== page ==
Sunday, July 14, 2013

History with American Girls - Kaya and Pre-colonial America

I am a fan of the American Girls Historical Collection and most importantly, so is Alice.  So, as a way to get into American History, I thought it would be really fun to use the American Girls collection as the "in."  Since that is the case, we will begin with Kaya.  Kaya was not the first American Girl developed, but she is truly the first American Girl in that she is an American Indian Character and fits first chronologically.  The American Girl Website describes her as, "an adventurous Nez Perce girl growing up in 1764."

Lessons From PinchxEverything

Kaya and the Nez Perce

Other American Indian Groups

    Changes for the American Indians

    I know that in later American Girl books there will be opportunities to discuss other tribes and their interaction with the new Americans within their historical context.  In particular, I am fairly certain both Caroline and Kirsten (or at least, her counterpart about whom we will also be reading, Laura Ingles Wilder) have "encounters."  I plan on having lessons - or at least a discussion where we delve into these encounters from both the perspective of the girl in question and the Native American encountered as best we can.  Please also look forward to these lessons and their associated resources.

    A Few Things to Keep In Mind

    The quality and accuracy of the stories behind the first three characters released when I was a girl was pretty high, so while I trust the name of "American Girl," I also know changes have occurred in the last few decades and thought I should check out the series for its accuracy before diving in with the assumption it is all accurate.  Additionally, it is fiction and a certain amount of artistic license is often taken for the sake of the audience in fictional writing.  Even in these cases, it is good to know so fictional elements are not passed down as standard or fact.

    In my experience, introducing cultures from the past to kids can be particularly difficult - especially if you are teaching about a culture different from your own ethnicity or religion.  They tend to believe, the people about whom they are learning no longer exist, OR still exist somewhere living exactly as they did during the era about which they are learning.  It is common for young people to believe that Native Americans no longer live and exist today if we focus too much on the past.  Just as the Dutch no longer walk around in wooden clogs while churning milk into butter in front of a windmill, Native Americans still live, work and learn today but they don't do it the same way they did centuries ago (contrary to the beliefs of some).  In some ways these changes are in the natural order of things.  In order to be sure Alice understands Native Americans are not simply "of the past," I have the set up the page, Today's American Indians as a resource that describes a few of the things we have already done, as well as offers resources I plan to use in the future.  Here are Two additional and relevant lists of other Modern Natives: 11 Native Americans Everyone Should Know and STAR's List (Students and Teachers Against Racism).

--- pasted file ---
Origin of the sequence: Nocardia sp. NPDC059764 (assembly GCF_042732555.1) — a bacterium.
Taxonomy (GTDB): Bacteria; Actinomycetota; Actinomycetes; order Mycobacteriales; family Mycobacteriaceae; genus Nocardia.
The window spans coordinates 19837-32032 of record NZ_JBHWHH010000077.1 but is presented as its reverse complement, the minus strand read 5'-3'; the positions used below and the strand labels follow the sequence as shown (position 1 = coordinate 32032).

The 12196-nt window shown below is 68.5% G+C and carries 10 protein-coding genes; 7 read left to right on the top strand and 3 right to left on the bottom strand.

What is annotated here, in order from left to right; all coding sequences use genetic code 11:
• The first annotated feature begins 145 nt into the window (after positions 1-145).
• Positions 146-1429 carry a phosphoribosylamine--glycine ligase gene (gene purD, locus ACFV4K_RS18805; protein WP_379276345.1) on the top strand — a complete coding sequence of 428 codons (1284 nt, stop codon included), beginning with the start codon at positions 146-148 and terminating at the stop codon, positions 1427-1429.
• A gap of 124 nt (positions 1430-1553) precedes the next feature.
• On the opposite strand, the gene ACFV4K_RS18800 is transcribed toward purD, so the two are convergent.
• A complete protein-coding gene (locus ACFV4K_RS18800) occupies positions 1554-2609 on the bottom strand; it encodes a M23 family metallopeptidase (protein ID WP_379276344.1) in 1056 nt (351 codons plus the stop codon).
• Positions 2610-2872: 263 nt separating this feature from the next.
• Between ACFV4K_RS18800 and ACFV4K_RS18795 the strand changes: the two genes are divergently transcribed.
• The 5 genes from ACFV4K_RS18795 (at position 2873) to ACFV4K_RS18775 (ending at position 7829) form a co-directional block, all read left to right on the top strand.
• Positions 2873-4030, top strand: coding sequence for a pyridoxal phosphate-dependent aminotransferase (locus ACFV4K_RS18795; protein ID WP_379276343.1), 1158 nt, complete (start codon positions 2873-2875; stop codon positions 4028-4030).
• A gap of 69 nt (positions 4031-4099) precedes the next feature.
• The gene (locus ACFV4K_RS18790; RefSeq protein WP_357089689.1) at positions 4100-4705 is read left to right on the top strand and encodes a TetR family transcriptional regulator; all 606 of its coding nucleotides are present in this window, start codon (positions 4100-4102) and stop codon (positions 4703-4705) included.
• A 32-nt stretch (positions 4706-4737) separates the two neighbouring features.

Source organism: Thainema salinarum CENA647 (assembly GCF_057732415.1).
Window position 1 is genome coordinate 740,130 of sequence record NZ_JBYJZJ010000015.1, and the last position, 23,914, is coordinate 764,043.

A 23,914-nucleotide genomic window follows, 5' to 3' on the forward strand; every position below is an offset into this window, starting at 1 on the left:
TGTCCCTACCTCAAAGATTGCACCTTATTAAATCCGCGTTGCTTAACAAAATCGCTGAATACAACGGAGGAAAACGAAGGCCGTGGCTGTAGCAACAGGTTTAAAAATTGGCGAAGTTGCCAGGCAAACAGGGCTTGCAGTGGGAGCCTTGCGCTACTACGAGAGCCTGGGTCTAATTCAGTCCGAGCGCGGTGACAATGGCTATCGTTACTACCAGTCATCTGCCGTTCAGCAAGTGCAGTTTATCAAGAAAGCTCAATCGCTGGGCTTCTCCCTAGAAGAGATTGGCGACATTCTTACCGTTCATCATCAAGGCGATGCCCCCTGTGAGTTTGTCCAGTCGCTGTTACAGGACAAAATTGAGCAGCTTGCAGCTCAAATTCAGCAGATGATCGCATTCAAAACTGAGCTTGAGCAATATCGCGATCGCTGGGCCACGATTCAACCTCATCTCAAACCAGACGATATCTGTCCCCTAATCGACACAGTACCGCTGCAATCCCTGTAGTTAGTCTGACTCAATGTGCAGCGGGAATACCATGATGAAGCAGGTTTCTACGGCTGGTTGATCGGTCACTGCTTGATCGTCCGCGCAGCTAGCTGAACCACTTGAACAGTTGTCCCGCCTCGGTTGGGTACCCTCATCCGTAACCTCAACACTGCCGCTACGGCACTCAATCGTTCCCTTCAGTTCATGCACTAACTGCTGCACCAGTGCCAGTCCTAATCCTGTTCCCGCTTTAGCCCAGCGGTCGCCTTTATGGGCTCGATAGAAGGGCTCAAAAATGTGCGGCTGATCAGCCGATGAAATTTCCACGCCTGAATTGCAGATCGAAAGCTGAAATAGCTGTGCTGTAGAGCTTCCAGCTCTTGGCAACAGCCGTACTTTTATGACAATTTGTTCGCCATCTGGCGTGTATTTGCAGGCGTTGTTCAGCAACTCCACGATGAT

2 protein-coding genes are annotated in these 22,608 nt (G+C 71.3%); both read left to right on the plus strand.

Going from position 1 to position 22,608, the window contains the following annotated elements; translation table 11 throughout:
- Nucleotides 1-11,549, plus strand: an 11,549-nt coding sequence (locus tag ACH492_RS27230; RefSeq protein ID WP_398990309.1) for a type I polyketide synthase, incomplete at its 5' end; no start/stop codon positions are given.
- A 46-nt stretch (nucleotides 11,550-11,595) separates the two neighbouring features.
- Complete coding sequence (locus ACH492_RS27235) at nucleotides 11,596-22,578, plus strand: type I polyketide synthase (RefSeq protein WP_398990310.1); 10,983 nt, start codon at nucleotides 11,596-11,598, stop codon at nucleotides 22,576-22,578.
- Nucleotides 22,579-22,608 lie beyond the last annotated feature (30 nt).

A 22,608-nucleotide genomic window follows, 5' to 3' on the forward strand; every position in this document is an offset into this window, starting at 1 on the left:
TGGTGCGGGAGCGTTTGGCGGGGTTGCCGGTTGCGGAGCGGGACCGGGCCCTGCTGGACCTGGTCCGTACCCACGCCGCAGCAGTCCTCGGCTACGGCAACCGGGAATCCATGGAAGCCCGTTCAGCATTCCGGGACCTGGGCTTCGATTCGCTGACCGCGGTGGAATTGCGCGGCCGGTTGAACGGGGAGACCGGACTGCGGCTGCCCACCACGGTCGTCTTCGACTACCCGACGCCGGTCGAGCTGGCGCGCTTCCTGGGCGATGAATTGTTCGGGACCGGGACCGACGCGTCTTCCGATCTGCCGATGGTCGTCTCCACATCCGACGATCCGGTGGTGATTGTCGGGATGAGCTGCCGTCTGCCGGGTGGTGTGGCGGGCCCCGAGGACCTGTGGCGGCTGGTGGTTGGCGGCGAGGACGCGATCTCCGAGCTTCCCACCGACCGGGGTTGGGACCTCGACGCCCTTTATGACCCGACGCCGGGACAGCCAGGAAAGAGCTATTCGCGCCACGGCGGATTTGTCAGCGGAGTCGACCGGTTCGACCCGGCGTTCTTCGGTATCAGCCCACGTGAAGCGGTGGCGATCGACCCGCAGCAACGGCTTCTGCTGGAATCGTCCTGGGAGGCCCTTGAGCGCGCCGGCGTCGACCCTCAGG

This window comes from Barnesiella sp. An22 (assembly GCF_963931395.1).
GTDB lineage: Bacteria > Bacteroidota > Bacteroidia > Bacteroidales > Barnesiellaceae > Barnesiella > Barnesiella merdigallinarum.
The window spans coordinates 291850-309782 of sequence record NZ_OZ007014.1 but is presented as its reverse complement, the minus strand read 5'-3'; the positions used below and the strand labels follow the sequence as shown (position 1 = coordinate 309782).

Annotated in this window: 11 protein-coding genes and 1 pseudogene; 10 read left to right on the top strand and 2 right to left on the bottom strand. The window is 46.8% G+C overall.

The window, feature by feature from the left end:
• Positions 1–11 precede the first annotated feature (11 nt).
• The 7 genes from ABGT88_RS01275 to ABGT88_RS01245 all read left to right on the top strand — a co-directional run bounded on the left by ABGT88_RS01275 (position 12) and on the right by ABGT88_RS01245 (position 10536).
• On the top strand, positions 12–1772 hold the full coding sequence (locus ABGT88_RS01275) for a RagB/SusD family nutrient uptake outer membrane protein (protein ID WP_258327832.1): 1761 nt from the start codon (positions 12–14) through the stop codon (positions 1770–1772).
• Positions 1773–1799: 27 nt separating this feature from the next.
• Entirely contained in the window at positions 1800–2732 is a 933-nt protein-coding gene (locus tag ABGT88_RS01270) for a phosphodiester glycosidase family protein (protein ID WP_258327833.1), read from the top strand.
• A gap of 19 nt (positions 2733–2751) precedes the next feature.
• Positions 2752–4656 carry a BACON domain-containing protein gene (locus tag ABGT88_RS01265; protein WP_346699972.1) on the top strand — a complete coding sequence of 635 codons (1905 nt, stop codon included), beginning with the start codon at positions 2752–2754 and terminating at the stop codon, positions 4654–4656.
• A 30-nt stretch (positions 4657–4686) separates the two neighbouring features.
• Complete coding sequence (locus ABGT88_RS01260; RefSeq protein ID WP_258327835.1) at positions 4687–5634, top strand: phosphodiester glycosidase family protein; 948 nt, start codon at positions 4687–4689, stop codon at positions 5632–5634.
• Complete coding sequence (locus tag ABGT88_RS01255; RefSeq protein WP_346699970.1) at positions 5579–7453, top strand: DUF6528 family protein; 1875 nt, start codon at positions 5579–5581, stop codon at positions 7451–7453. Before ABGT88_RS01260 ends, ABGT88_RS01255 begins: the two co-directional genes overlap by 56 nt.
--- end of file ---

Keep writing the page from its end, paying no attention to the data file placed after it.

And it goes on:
You also don't want to give kids the idea that a particular group of people or region of the world is static - frozen in time.  One can point out to their children how European Colonialists dressed and lived, and how life has changed in that realm too and make comparisons.

    For specifics about educating sensitively in using the Kaya Series, click here.

    Online Resources

    Nez Perce Tribal Website has a page describing answers to the most commonly asked questions about the Nez Perce.

    Nez Perce National Historic Monument

    Crash Course US History - Spaniards and the Native Americans I love these - particularly for highschool kids, much of this is probably advanced for your average American Girl Doll Lover, but preview and see what you can use with your particular student/s.  The Natives and the English

    PBS Nez Perce Page and PBS Video, Sacred Journey of the Nez Perce

    Facts for Kids

    History of Native American Indians - A Documentary Part 1, Part 2, Part 3, Part 4.  While it is dry and a bit out of date, it does offer a nice survey of the general history of American Indians from the plains in the 1700's on.

    Video Chief Joseph's Speech